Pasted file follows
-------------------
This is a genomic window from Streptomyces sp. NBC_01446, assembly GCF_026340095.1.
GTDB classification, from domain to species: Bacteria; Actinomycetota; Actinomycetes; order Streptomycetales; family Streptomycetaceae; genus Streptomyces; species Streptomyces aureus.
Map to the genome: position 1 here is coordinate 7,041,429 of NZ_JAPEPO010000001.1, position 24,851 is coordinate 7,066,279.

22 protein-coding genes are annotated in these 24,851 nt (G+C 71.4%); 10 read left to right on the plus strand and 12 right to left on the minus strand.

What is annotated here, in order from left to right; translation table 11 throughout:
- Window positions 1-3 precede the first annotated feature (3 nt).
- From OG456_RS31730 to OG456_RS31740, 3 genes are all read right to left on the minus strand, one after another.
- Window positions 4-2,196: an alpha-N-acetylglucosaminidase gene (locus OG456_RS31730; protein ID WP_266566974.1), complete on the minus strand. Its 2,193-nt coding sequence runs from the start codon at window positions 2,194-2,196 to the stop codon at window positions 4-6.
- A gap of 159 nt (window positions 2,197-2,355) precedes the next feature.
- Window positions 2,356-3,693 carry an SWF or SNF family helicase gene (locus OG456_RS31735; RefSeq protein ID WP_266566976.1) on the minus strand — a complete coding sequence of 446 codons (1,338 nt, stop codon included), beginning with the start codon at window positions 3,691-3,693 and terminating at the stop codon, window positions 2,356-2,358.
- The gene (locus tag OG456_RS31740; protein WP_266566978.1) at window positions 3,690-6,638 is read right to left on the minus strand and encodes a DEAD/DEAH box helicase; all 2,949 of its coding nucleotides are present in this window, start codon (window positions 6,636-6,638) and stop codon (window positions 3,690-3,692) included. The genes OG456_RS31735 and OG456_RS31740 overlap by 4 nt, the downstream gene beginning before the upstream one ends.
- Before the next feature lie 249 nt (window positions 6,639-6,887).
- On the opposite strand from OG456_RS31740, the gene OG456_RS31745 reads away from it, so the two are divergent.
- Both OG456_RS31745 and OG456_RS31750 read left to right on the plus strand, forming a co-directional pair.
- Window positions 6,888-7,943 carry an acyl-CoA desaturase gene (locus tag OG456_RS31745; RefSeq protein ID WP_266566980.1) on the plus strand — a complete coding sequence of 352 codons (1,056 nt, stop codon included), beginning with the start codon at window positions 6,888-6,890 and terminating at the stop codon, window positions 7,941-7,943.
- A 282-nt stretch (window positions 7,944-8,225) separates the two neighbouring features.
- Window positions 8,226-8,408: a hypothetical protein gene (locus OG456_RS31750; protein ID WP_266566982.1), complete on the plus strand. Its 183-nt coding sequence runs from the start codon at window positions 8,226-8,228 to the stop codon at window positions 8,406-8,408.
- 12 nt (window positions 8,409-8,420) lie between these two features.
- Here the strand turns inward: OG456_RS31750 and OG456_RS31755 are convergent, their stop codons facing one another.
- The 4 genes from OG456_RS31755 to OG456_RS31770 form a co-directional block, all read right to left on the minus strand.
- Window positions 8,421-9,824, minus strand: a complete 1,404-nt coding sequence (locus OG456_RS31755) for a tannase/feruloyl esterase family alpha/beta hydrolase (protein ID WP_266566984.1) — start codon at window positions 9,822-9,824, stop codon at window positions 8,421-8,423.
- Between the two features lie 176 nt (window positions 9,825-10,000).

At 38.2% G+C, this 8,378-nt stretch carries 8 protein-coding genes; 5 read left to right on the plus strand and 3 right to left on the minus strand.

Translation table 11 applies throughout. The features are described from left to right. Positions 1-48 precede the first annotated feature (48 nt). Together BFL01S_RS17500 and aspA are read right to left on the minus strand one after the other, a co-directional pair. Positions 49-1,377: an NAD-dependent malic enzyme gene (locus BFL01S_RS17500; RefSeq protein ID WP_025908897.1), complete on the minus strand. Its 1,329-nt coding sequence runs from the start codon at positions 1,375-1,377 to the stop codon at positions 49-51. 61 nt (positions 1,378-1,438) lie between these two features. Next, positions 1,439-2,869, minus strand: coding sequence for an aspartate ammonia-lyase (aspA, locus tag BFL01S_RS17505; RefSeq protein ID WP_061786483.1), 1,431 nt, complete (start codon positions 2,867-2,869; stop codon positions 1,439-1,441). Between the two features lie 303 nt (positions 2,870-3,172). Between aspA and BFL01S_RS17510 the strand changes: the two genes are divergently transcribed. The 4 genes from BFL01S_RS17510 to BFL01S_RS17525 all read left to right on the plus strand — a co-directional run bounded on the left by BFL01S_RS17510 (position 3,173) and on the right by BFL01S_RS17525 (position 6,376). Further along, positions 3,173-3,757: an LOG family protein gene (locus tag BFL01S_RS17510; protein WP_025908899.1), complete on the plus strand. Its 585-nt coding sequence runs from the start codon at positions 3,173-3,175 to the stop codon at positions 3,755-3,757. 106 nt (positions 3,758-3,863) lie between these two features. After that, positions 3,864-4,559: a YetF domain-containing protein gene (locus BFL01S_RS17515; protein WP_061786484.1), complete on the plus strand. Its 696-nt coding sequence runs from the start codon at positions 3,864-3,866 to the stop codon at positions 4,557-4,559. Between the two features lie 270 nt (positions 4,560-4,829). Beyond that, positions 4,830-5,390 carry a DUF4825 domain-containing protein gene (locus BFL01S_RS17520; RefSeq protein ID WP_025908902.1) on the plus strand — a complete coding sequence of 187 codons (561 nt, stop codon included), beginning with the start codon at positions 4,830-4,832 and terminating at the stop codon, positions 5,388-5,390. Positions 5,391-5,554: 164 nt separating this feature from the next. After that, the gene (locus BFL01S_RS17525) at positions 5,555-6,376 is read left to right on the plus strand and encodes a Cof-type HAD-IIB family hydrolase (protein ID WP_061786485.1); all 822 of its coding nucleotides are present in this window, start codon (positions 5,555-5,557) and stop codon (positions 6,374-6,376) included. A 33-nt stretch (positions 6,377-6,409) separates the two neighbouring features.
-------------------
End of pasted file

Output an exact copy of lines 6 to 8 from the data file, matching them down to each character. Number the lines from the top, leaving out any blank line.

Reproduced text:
- Window positions 1-3 precede the first annotated feature (3 nt).
- From OG456_RS31730 to OG456_RS31740, 3 genes are all read right to left on the minus strand, one after another.
- Window positions 4-2,196: an alpha-N-acetylglucosaminidase gene (locus OG456_RS31730; protein ID WP_266566974.1), complete on the minus strand. Its 2,193-nt coding sequence runs from the start codon at window positions 2,194-2,196 to the stop codon at window positions 4-6.